Independence of Judiciary
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Independence of Judiciary

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 23-Feb-2024

Source: Indian Express

Introduction

Recent decisions by the Supreme Court are making big waves in Indian politics. They are shaking things up and giving people hope for democracy. One decision in the case of Association for Democratic Reforms & Anr. v. Union of India & Ors (2024) says that the electoral bonds scheme is not allowed by the Constitution. Another decision in the case of Kuldeep Kumar v. U.T. Chandigarh (2024) says that AAP, a political party, won the mayoral race in Chandigarh, which is a change from the usual way things are done where the ruling party in the central government has more power.

Is the Judiciary Getting Stronger?

  • The Supreme Court is standing up more against the wrong steps taken by the party, which is represented by the Central Government, which is different from how it usually acts when the government crosses the constitutional boundaries.
    • The Court of Justice is fighting to keep the rules of the Constitution alive.

How Court is Keeping Things Fair and Right?

  • The Court has a tough job of making sure it stays fair and still follows the rules, even when the government is trying to take over.
  • To keep its power and respect, the Court must be seen as fair and follow the laws properly.
    • But sometimes, it has given in to what the government wants, which makes people not trust it.
  • These new decisions might show the Court is getting its power back.

How Judiciary is Independent in India?

  • Separation of Powers:
    • The Constitution of India, 1950 (COI) provides for the separation of powers among the legislature, executive, and judiciary, ensuring that each branch operates independently within its sphere of authority.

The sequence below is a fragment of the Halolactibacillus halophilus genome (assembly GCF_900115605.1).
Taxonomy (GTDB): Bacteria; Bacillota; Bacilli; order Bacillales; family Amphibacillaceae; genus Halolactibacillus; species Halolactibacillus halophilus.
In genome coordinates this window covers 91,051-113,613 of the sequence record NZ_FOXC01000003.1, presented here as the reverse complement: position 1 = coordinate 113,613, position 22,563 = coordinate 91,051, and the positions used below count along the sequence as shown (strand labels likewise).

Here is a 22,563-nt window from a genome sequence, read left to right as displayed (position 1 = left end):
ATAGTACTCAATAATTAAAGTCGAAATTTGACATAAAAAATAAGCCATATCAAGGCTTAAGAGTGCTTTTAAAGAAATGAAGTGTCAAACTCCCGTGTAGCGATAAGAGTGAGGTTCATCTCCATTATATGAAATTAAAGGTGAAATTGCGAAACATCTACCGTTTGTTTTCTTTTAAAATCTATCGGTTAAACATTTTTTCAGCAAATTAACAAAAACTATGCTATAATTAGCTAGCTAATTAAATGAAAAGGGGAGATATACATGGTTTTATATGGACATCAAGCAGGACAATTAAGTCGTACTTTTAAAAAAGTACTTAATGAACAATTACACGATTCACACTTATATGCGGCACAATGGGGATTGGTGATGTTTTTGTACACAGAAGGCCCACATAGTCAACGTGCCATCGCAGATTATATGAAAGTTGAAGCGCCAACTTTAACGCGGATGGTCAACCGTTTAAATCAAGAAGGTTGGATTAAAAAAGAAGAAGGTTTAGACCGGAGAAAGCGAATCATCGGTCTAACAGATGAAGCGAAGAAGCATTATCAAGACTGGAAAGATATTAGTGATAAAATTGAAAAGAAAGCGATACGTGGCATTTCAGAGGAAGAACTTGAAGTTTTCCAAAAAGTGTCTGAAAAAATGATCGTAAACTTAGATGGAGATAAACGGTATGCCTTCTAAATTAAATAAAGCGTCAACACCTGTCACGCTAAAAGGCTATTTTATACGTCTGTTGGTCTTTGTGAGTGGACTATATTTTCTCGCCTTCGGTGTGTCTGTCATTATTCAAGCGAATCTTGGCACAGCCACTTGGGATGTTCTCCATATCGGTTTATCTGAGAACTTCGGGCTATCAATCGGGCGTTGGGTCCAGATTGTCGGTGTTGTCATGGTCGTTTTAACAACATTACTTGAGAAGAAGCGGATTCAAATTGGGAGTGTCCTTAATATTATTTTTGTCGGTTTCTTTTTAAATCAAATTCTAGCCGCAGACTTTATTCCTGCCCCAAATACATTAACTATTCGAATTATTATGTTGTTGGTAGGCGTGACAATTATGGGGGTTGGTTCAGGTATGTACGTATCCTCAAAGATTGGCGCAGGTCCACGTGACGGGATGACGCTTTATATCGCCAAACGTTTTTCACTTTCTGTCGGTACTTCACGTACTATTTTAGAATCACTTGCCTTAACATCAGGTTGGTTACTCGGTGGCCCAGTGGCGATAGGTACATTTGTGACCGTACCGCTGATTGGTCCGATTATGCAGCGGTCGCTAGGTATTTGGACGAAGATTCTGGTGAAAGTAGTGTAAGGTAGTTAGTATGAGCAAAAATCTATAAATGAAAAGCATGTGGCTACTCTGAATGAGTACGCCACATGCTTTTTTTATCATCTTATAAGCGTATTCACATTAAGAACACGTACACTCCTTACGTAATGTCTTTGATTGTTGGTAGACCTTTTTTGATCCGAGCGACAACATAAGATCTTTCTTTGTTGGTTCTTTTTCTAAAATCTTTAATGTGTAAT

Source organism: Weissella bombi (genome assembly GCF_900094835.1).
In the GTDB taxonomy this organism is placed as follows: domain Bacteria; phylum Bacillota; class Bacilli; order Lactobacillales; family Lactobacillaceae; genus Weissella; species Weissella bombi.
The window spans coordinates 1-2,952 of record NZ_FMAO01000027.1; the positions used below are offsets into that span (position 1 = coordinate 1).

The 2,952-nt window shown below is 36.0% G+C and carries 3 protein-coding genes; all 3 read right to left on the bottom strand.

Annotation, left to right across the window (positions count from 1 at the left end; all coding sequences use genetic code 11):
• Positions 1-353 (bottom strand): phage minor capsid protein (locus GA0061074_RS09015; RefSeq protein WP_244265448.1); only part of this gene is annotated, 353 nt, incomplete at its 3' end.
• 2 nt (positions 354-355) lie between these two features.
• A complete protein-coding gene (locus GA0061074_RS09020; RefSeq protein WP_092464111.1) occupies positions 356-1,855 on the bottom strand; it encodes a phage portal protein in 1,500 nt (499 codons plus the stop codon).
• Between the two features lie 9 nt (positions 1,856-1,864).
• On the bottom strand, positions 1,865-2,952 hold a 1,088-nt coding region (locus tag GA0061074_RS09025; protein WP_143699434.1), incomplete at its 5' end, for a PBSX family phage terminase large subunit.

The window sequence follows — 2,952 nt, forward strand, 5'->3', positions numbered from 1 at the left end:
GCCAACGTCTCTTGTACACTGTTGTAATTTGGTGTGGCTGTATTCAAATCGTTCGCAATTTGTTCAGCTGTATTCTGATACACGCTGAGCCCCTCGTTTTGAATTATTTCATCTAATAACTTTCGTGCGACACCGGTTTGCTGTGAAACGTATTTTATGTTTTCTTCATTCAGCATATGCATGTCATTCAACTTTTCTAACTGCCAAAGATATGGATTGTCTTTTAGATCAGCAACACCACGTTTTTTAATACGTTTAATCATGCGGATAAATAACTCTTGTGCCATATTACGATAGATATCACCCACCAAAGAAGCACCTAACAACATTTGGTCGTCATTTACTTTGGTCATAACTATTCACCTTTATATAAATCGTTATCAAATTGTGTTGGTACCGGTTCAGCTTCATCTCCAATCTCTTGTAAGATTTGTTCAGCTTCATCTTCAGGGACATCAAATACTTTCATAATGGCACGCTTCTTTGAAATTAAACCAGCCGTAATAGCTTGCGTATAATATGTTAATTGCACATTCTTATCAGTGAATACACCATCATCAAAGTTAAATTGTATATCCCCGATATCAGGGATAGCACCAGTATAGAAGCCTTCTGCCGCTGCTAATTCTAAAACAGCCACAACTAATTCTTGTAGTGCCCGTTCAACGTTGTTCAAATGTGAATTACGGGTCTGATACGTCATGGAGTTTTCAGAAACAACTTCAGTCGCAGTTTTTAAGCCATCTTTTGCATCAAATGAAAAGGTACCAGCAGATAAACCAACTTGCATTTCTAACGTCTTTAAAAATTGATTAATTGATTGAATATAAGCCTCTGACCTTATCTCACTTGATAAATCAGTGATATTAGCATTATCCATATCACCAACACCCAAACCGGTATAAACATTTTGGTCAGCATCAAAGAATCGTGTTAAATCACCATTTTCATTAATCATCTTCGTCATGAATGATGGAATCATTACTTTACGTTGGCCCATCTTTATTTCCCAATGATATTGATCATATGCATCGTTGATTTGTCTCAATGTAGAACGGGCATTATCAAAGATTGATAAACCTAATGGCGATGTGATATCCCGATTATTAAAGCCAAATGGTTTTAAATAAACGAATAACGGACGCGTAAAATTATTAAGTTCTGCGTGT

• Appointment and Tenure:
    • Judges of the higher judiciary, including the Supreme Court and High Courts, are appointed by the President of India based on the recommendation of the Collegium system, which consists of the Chief Justice of India and a group of senior judges.
    • The Constitution provides for security of tenure and conditions of service to ensure judicial independence.

  • Judicial Review:
    • The judiciary in India has the power of judicial review, enabling it to examine the constitutionality of laws passed by the legislature and actions taken by the executive.
  • Immunity and Privileges:
    • Judges enjoy certain immunities and privileges to protect them from external pressures or influences while performing their judicial functions.
  • Financial Independence:
    • The judiciary is granted financial autonomy to manage its budgetary requirements independently, reducing the potential for external influence.

What are Troubles for Democracy?

  • The problems with fairness in democracy are not just about the Court. Cheating in elections and the government doing too much without being stopped are happening too often.
  • But people are not vigilant about it or making the government answerable for the malpractices.
    • This is dangerous because it makes democracy weaker and lets bad things become normal.

Why Do People Need to Pay Attention?

  • If people do not keep an eye on what is happening and ask tough questions, democracy could fall apart.
  • Even though the Court's verdict has bestowed justice, citizens need to be aware of the wrongdoings happening around them.

Conclusion

As India deals with the hard parts of democracy, it is part of judiciary to provide justice, but it is equally important for citizens to stand for their rights. Keeping democracy strong means standing up to unfairness and working together, this part of the citizen’s role in democracy can be exercised by the citizens themselves.